The energy transition is larger and quicker in Indonesia. During COP26, Indonesia Government commits to retire 5.5 GW of the coal plant and add an additional 4.7 GW of solar capacity by 2030. Leaders in Jakarta have outlined a goal of reaching 23% renewable energy by 2025. One of the initiatives to implement this goal is the enaction of regulation number 26th by the minister of energy and mineral resources on January 21st.
With such support from the Government, the Indonesian renewable market is very attractive, but some hurdles remain. Its growth opportunities, challenges, and market outlook are discussed at Indonesia Solar Week 2022 organized by SolarQuarter on February 10th, 2022. At this event, Shire Oak International representative, Ms. Kate Covill acted as a moderator in a panel discussion with top solar leaders in Indonesia.
Indonesia utility-scale market
According to Mr. Tony Susandy, coordinator of Program Planning, Directorate of Various New Energy and Renewable Energy, there are many large-scale utility projects in Indonesia. The most notable of which is the Cirata Floating Solar Photovoltaic plant with a capacity of 145 MW. There is also a 60 MW ground-mounted project in Kupang (Indonesia). According to Mordor Intelligence, the Indonesian renewable energy market is expected to have an installed capacity of 34.71 GW by 2027, up from 10.82 GW in 2021.
The utility sector is driven ahead by many incentives, which makes the renewable energy industry in Indonesia more attractive to foreign investors as Mr. Kanaka Arifcandang Winoto, Senior Business Development Manager, Mainstream Renewable Power listed. The first one is tax allowance. Developers get almost 30% of their tax allowance from the investment cost. The second one is a 0% tax on imported goods. The third one is a tax holiday of 100% if the investment is above 500 million IDR and 50% below that.
Advice to the Government
Though there are attractive incentives, hurdles remain for stakeholders in the renewable market to support and advise the Government.
From the EPC point of view, Mr. Fendi Liem, Founder & CEO of SEDAYU Solar shared that they are expecting the government to shorten the development time for utility because normally, it takes three to four months to develop the Power Purchase Agreement and another six months for construction and grid connection. Such a lengthy process is a big turn-off for developers.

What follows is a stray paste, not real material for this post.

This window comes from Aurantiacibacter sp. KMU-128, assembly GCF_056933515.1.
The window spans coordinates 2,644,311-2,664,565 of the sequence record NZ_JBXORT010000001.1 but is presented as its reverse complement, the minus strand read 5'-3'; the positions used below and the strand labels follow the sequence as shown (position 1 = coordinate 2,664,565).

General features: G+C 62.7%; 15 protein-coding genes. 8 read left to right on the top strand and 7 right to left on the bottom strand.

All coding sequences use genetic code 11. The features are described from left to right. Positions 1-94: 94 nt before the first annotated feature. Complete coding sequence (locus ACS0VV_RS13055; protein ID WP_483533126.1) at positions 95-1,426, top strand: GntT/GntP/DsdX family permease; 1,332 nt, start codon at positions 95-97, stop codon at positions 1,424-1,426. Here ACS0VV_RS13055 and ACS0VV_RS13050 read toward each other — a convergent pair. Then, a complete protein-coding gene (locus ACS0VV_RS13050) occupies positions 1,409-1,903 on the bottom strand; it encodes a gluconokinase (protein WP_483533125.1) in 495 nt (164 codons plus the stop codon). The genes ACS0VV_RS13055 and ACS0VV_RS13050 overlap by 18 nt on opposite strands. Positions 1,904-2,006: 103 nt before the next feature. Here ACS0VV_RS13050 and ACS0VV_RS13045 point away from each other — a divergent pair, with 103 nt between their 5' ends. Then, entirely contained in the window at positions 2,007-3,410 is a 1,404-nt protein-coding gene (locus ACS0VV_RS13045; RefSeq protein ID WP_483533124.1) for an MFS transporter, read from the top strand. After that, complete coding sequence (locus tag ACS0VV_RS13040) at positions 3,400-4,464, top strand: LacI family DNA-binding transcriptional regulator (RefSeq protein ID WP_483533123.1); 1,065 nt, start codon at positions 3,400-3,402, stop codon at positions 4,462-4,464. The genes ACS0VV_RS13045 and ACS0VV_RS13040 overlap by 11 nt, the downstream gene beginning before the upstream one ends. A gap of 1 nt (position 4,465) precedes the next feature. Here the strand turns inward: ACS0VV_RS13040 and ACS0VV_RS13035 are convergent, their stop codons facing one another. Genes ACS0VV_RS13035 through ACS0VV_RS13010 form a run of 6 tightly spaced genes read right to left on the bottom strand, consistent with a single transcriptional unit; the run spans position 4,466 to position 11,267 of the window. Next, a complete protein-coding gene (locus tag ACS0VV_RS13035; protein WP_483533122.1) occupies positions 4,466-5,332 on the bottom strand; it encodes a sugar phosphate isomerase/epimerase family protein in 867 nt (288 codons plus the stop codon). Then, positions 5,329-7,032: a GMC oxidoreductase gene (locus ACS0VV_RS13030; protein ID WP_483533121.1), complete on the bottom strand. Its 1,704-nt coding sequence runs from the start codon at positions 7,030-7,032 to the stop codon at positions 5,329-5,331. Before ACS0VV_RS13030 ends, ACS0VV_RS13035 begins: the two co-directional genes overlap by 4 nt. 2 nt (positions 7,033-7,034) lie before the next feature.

Besides, it would be better if all stakeholders in the solar industry could understand the grid capacity to operate simultaneously. Ms. Kate Covill assumed that the state-owned electric utility PT Perusahaan Listrik Negara (PLN) would indicate the substation capacity within the tender so that developers such as Shire Oak International know what is available and what scale they can develop.
Indonesia and Vietnam renewable market comparison
Indonesia and Vietnam Governments are both comply with the climate agreements and use policy tools to encourage the transition to renewable energy. In Indonesia, a draft regulation was recently passed that specifies that renewable energy should contribute 23% of total energy use by 2025. In Vietnam, the power development plan VIII is being revised and will serve as a basis for future power development in Vietnam.
Regarding the support for Independent Power Producers (IPPs), the feed-in-tariff regime is currently used in Indonesia. Energy generated from the renewable energy sources from IPPs will be purchased by PLN. However, some consider this feed-in-tariff insufficiently attractive regarding the inflation rate. Such support for IPPs in Vietnam is the direct power purchase agreement pilot program allowing customers to buy electricity directly from renewable energy producers. The feed-in tariffs for solar and wind projects expired respectively in 2020 and 2021 and have not been extended.
The Governments in Indonesia and Vietnam are decisive for accelerating the transition to renewable energy. These two countries are having full potential for renewable energy, but the regulatory framework remains unstable.
In Indonesia, the acceleration of energy transformation has become the Government’s commitment. This country is predicted to be the 6th biggest economy in the world by 2040. Indonesia’s target is to reduce fossil fuels by 25% by 2025 and achieve net-zero emissions by 2040 – 2050. Incentives are introduced to make the Indonesian solar industry attractive to investors. These factors are what drive the utility sector ahead. However, to turn the ambitious target into reality, a consensus from the Government to all stakeholders in the solar industry is needed because long-term and sustainable change can only happen through policy.
Regulation number 26 is driving the rooftop sector ahead
The rooftop sector is driven ahead by regulation number 26 (2021), which is the regulation for the export of electricity. In detail, the most important provisions of Regulation Number 26 of 2021 are:
1. The electricity export is increased from 65 percent to 100 percent;
2. Accumulated gap in claims is eliminated, extended from 3 months to 6 months;
3. The application period for Rooftop Solar Power Plants is shorter (5 days without an adjustment to the Electricity Purchase Agreement (PJBL) and 12 days with an adjustment to the PJBL);
4. Application-based service mechanism for the convenience of submitting applications, as well as reporting and supervising the Rooftop Solar Power Plants program;
5. Carbon trading opportunities from the Rooftop Solar Power Plants;
6. Availability of the Rooftop Solar Power Plants Complaint Center to receive complaints from Rooftop Solar Power Plants customers or business license holders; and
7. Expansion of regulation not only for customers of the state electricity company PLN but also for customers in non-PLN Business Areas (Business license holders).